Tuesday, July 11, 2017

Domain Names as Real Estate

People sometimes ask me to explain the whole domain name - web hosting business, and I find the following analogy helpful. While I know that the comparison of domain names with real estate is widely used, I think the following account has some unique characteristics. 

I tell them that owning a domain name is like owning land (well really it is more like leasing land for a certain period of time). You need that land before you can build a house (see next paragraph). Just like the price for land varies greatly, so does the price for domain names. An important criterion for the price of land is the location - land near a city normally sells for more than land way out in a rural area. The similar idea to location for domain names is the top level domain (TLD), some are more valuable (like 
.com.org or .net) and others less so. But just like not any piece of land in a city will demand a good price, just because it is a .com domain by itself does not mean it is valuable.

The new top level domains (nTLDs), things like 
.site or .xyz or .design, are sort of like new subdivisions that are being developed. Initially land there commands a lower price, even if the long term prospects look positive.

Some country specific domain names require you to be from that country to use that domain name. For example, I live in Canada, and .
ca domain name holders must reside in Canada. That is sort of like regions that have rules about foreign ownership of real estate. For the most part the nTLDs don't have specific requirements; you can own a .science domain without being a scientist (I don't think it should be that way, but that is a topic for another post!).

But while location is important, it is not the only thing that matters. Perhaps you really want a site with a nice view or forested property or privacy, these may matter more to you than location. In the same way you may be able to get just the perfect name with one of the nTLDs, so that name will be valuable. Just as we have observed with many cities, land further out has become increasingly more valuable over time, I expect that the nTLDs will increase in value gradually as acceptance grows. The acceptance will require that some people build good reputable websites on the nTLDs.

If you want both a great location and special features, for example waterfront property on a large lot near a city centre, that will indeed cost a lot. That is why a few domain names, mainly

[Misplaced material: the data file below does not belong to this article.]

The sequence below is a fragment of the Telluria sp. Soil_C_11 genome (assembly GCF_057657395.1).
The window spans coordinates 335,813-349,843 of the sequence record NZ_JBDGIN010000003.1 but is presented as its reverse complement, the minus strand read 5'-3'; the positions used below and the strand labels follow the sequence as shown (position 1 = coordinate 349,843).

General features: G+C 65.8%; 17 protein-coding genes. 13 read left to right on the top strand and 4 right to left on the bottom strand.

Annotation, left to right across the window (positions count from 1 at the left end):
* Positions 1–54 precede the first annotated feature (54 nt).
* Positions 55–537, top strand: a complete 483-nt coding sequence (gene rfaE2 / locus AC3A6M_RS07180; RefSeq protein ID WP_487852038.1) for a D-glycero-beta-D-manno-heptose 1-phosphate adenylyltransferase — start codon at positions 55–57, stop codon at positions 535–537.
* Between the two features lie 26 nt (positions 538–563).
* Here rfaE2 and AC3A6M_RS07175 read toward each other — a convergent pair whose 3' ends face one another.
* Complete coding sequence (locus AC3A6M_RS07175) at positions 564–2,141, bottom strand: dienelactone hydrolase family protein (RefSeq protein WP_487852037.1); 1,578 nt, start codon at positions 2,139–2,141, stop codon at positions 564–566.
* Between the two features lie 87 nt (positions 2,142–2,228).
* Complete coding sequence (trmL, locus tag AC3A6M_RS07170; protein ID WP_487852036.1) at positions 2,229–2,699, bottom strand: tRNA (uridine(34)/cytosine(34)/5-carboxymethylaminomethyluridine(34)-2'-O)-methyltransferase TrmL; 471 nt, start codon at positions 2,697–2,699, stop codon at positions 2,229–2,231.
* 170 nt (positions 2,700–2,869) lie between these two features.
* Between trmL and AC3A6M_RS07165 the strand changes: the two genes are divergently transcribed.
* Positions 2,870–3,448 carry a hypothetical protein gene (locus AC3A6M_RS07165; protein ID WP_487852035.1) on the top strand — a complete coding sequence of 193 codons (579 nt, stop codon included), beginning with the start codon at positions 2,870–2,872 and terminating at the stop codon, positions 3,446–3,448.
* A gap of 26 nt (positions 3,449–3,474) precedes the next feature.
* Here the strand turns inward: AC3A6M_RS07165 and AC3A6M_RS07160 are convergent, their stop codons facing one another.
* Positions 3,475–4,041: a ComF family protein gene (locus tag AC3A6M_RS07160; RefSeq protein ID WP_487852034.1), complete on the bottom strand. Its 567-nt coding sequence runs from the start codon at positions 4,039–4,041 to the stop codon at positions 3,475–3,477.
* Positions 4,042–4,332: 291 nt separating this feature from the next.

.com, go for such high prices.

The land analogy to domain names suggests another truth. Land is only valuable if it serves the needs (and desires) of someone. A domain name is only valuable if someone will desire it and find it useful for their purposes. While various factors enter into an evaluation of domain name worth, for example, is the TLD respected, is the name easy to remember and spell, does the name reflect your organization positively, etc.

After you purchase land you usually have a house built, and the analogous concept is to build a website. While you need land to build a house (well if we exclude strata developments, mobile homes or house boats!), the land by itself is not enough for a place to live (unless you want to live in a tent permanently!). Also, you don't need to build the house right away, and that is like those who hold domain names, hoping that they will become more valuable in the future. A good domain name without a good website is a wasted opportunity, so it does not make sense to build a poor website on a premium domain name.

In life our needs change, and most of us live in several homes, in different locations, over our lifetime. That may happen for your organization or business needs. You may need to purchase additional domain names, or may decide to rebrand yourself with a new domain name.

You also don't want people to confuse you with an unsavoury person who lives in the same city. Let's say there is someone who lives in the same area that has almost your name, and he has been in trouble with the courts. You want to take whatever steps are possible to protect your own good name, so people won't be confusing you with him.

For people to find your house they could use the GPS location that you give them (that would be like the IP address in the world of websites), but most will look in some sort of directory to see where you live. The domain name server (DNS) has this role, linking a specific numerical address to the domain name that you have registered. There are actually many DNS on the internet, but they rapidly share the information, so if you move your website to a new location they will be able to find you at the new location.

Just as you can sell land alone (domain name by itself) or land with a house (website with the domain name), both domain names and complete websites are sold in the market. While there are domain name advisors, and others who will act as agents for a domain name purchase or intermediaries in the sale, a standardized domain name agent like a real estate agent is not firmly established.

If this analogy is helpful, feel free to use it. I hope you find just the right domain name! 


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